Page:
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The police are going to arrest my partner, it won't help but they won't listen. I asked them not to, what the hell am I going to do?

(392 Posts)

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ikeawrappingpaper Thu 22-Sep-16 12:54:48

Fucking hell, I just went to the police station to make an application under Clare's law about dp, which is all confidential and they will contact a friend instead of me for safety.

I happened to mention that he pushed me over a few weeks ago and they now say they are going to arrest him, I have no choice or say in the matter. I told them that it will
make things worse, not better, and they just kept spouting about how they had to minimise the risk to me. WTAF, arresting him will maximise the fucking risk, creating risk where there was none.

I told them that it didn't feel like they were protecting me, quite the opposite and that I now feel unable to tell the police any thing at all.

They're going to come to our home and arrest him. I asked them to do it when the kids aren't there and they said they'd put a note on but couldn't guarantee it. They'll probably come tomorrow morning.

What the fucking hell am I going to do? Should I tell him beforehand? I think I have to. He will never forgive me. He had just started fixing our bathroom, which we have been without bath or shower for weeks now, I'm desperate for it to be fixed. He won't fucking do that now.

I feel like I've been coerced by the police, 'for my own protection' but it won't protect me, it will make things worse and they would not listen. Thy said I had made a cry for help. This is not the kind of 'help' I need.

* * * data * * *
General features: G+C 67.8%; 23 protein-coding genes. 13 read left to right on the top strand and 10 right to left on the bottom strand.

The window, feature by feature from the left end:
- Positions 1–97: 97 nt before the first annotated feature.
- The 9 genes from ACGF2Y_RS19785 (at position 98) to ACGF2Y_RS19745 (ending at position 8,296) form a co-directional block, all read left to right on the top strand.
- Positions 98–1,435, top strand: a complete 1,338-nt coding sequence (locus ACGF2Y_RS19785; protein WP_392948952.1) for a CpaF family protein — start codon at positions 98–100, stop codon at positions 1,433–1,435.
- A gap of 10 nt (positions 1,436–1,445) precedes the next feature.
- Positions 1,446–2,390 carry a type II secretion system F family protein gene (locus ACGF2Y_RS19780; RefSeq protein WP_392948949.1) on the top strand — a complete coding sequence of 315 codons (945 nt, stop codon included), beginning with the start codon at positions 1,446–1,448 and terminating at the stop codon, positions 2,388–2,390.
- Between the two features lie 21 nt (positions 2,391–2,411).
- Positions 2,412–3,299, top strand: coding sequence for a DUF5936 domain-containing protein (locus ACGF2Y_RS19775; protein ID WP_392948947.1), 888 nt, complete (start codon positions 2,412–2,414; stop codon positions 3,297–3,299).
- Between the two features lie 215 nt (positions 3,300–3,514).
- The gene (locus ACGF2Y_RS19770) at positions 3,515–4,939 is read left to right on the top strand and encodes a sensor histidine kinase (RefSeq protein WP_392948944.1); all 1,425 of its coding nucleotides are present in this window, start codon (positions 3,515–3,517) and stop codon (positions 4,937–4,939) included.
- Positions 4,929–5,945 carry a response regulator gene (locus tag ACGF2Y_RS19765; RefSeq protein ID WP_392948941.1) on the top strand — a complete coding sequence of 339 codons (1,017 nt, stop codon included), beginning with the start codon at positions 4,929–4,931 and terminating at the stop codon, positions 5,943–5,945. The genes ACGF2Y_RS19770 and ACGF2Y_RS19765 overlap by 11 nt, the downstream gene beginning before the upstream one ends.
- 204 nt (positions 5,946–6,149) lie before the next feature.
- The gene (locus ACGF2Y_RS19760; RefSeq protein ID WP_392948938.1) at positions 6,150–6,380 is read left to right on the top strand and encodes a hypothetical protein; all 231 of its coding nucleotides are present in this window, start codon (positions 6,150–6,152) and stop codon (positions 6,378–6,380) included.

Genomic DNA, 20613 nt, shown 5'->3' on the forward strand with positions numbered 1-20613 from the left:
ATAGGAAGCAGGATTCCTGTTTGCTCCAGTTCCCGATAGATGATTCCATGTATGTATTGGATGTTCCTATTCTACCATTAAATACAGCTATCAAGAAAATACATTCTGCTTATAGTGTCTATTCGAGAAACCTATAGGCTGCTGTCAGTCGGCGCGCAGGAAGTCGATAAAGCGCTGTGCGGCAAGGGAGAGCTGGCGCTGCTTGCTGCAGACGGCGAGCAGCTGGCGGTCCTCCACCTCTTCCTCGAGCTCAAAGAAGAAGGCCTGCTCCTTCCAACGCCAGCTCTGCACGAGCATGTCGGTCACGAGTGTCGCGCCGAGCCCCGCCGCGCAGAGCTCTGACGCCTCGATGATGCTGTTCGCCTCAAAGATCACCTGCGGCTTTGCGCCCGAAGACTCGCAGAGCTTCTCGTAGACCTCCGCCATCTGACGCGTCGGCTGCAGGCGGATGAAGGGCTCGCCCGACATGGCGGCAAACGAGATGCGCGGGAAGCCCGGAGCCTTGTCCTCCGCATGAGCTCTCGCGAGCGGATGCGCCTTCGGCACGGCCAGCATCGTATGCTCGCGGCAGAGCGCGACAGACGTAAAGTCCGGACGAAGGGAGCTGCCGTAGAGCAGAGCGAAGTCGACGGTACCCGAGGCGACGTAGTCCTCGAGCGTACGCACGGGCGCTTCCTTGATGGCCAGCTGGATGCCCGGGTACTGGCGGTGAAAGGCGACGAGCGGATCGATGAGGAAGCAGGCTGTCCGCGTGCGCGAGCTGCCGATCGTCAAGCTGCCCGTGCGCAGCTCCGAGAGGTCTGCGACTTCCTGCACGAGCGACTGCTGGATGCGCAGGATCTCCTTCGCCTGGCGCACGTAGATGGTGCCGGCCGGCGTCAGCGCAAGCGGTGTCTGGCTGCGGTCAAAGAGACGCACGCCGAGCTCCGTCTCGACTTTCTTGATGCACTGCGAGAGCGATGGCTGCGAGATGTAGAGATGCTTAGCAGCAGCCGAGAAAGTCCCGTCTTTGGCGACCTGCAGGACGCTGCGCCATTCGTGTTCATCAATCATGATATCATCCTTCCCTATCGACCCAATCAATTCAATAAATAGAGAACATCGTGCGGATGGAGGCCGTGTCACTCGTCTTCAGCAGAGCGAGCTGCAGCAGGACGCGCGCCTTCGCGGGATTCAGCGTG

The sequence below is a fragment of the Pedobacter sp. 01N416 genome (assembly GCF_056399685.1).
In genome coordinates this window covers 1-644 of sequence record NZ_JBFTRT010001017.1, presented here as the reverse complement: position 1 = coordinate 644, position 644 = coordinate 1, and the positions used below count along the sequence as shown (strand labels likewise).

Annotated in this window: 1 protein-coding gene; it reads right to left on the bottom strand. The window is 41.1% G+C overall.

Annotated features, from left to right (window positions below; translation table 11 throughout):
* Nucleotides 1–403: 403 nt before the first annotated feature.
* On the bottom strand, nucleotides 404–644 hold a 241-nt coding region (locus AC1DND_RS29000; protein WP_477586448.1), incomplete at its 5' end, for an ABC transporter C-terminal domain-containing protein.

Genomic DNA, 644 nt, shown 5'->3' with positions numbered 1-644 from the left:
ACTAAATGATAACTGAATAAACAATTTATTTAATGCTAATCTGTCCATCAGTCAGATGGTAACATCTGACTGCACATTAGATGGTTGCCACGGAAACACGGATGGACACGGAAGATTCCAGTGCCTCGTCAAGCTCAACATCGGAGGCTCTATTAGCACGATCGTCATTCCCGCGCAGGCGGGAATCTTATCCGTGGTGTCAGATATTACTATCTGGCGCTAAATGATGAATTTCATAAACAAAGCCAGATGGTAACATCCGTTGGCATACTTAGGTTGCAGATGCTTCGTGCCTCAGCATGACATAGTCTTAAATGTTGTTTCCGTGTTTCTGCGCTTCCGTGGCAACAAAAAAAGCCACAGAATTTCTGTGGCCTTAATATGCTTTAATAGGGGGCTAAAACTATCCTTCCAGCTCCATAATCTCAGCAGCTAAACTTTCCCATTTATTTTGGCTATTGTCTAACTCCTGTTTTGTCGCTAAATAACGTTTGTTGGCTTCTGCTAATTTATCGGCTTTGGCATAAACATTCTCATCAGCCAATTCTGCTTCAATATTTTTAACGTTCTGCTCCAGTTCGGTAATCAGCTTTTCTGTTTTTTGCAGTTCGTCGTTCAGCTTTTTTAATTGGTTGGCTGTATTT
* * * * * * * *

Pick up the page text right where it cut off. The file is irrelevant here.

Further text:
Cockblocktopus Thu 22-Sep-16 12:59:01

IKEA, I'm sorry you're in this situation.

What sort of help do you need now? What do you want? Him gone?

I don't think I would tell him - could you use this as a way to get him out? Emergency non mol? Who own the home?

Motherfuckers Thu 22-Sep-16 12:59:19

What kind of help were you after? Why is this a bad thing? You need to keep you and your children safe.

furryminkymoo Thu 22-Sep-16 13:04:40

How long have you been with him?

Why were you lodging an application?

Bathroom issues seem insignificant if you are living with violent man?

ikeawrappingpaper Thu 22-Sep-16 13:08:29

He had bi polar disorder. He is prone to severe depression. We have been together 10yrs. I want to end the relationship but in my own time, to minimise the drama and upset for the kids. He only pushed me backwards onto the bed. I wasn't injured. He has hit me a couple of times in the past, on arms and legs - no injuries. I am not in immediate danger.

This will likely push him into a serious depressive and/or paranoid episode. He will never forgive me and it will far lessen the chances of a harmonious split. Things are ok at the moment, he will see it as coming out of the blue, and that I'm trying to make sure he can't see the kids. He said a few days ago that he can't remember pushing me and said sorry for having done it.

The fact of the police coming to our home and presumably taking him out in handcuffs where people he knows may see will upset him a lot. I'm wondering if I tell him he could avoid that by presenting himself at the station.

wellcoveredsparerib Thu 22-Sep-16 13:10:18

What made you apply for information under Clare's law Op?

TyrionLannisterforKing Thu 22-Sep-16 13:10:21

OP, I am not British so do not know the particulars abour Clare's Law. I read about it before replying to this post.

1- What was the reason for you wanting to know about your DP's past? It appears they will not disclose anything unless there is a risk.
2- It seems you believe that your DP will be violent after the arrest. Why? It looks like a red flag.
3- Tell us about the pushing over. How did that happen? And when you visited the police, is it possible you showed any bruising, etc, that made them worry and react to the mention of you being pushed over?